Microsoft Azure SignalR Service is currently in Public Preview.
The Azure SignalR Service is an Azure service based on ASP.NET Core SignalR. ASP.NET Core SignalR is an open source library that simplifies the process of adding real-time web functionality to applications over HTTP. This real-time functionality allows the web server to push content updates to connected clients. As a result, clients are updated without the need to poll the server, or submit new HTTP requests for updates.
This article provides an overview of the Azure SignalR Service. If you want to get started, start with the ASP.NET Core quickstart.
What is SignalR Service used for?
There are many application types that require real-time content updates. The following example application types are good candidates for using the Azure SignalR Service:
- Apps that require high frequency updates from the server. Examples are gaming, social networks, voting, auction, maps, and GPS apps.
- Dashboards and monitoring apps. Examples include company dashboards, instant sales updates, or travel alerts.
- Collaborative apps. Whiteboard apps and team meeting software are examples of collaborative apps.
- Apps that require notifications. Social networks, email, chat, games, travel alerts, and many other apps use notifications.
Internally, SignalR is an abstraction over a number of techniques used for building real-time web applications. WebSockets is the optimal transport, but other techniques like Server-Sent Events (SSE) and Long Polling are used when other options aren’t available. SignalR automatically detects and initializes the appropriate transport based on the features supported on the server and client.
Developing SignalR apps
Currently, there are two versions of SignalR you can use with your web applications: SignalR for ASP.NET, and ASP.NET Core SignalR, which is the newest version. The Azure SignalR Service is an Azure-managed service built on ASP.NET Core SignalR.
ASP.NET Core SignalR is a rewrite of the previous version. As a result, ASP.NET Core SignalR is not backward compatible with the earlier SignalR version. The APIs and behaviors are different. The ASP.NET Core SignalR SDK is .NET Standard so you can still use it with the .NET Framework. However, you must use the new APIs instead of old ones. If you’re using SignalR and want to move to ASP.NET Core SignalR, or Azure SignalR Service, you’ll need to change your code to handle differences in the APIs.
With Azure SignalR Service, the server-side component of ASP.NET Core SignalR is hosted in Azure. However, since the technology is built on top of ASP.NET Core, you have the ability to run your actual web application on multiple platforms (Windows, Linux, and MacOS) while hosting with Azure App Service, IIS, Nginx, Apache, Docker. You can also use self-hosting in your own process.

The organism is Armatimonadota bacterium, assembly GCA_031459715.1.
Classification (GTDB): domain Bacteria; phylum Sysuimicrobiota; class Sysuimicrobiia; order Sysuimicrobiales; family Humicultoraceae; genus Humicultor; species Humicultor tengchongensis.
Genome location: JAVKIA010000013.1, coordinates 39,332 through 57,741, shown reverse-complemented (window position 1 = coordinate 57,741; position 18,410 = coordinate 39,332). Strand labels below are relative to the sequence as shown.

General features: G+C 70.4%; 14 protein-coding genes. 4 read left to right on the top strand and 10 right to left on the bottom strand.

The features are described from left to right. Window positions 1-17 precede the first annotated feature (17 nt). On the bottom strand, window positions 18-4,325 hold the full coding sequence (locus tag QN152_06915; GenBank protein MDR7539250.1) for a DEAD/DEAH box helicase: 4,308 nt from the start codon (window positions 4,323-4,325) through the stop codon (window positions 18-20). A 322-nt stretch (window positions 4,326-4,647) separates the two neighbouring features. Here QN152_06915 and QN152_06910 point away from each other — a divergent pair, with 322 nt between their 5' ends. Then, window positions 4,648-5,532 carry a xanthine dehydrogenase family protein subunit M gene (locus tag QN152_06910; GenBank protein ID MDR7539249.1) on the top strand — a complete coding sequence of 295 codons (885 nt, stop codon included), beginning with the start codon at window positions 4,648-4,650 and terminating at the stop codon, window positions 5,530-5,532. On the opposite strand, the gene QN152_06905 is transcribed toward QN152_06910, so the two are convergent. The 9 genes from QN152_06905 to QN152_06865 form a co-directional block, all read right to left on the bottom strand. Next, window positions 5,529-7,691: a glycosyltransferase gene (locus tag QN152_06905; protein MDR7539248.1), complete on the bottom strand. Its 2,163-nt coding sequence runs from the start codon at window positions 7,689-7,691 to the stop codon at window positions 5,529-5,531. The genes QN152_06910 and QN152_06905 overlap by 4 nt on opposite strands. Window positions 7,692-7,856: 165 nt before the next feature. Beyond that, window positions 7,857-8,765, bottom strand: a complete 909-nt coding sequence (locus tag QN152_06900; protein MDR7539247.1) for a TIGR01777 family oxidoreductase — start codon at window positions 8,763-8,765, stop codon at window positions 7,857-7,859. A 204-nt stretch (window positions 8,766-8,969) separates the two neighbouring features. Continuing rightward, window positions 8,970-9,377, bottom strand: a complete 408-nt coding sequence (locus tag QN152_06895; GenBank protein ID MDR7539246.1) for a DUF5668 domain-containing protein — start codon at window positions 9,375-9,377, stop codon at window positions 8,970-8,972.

If the goals for your application include: supporting the latest functionality for updating web clients with real-time content updates, running across multiple platforms (Azure, Windows, Linux, and MacOS), and hosting in different environments, then the best choice could be leveraging the Azure SignalR Service.
Why not deploy SignalR myself?
It is still a valid approach to deploy your own Azure web app supporting ASP.NET Core SignalR as a backend component to your overall web application.
One of the key reasons to use the Azure SignalR Service is simplicity. With Azure SignalR Service, you don’t need to handle problems like performance, scalability, availability. These issues are handled for you with a 99.9% service-level agreement.
Also, WebSockets are typically the perferred technique to support real-time content updates. However, load balancing a large number of persistent WebSocket connections becomes a complicated problem to solve as you scale. Common solutions leverage: DNS load balancing, hardware load balancers, and software load balancing. Azure SignalR Service handles this problem for you.
Another reason may be you have no requirements to actually host a web application at all. The logic of your web application may leverage Serverless computing. For example, maybe your code is only hosted and executed on demand with Azure Functions triggers. This scenario can be tricky because your code only runs on-demand and doesn’t maintain long connections with clients. Azure SignalR Service can handle this situation since the service already manages connections for you.
How does it scale?
It is common to scale SignalR with SQL Server, Azure Service Bus, or Redis Cache. Azure SignalR Service handles the scaling approach for you. The performance and cost is comparable to these approaches without the complexity of dealing with these other services. All you have to do is update the unit count for your service. Each service unit supports up to 1000 client connections.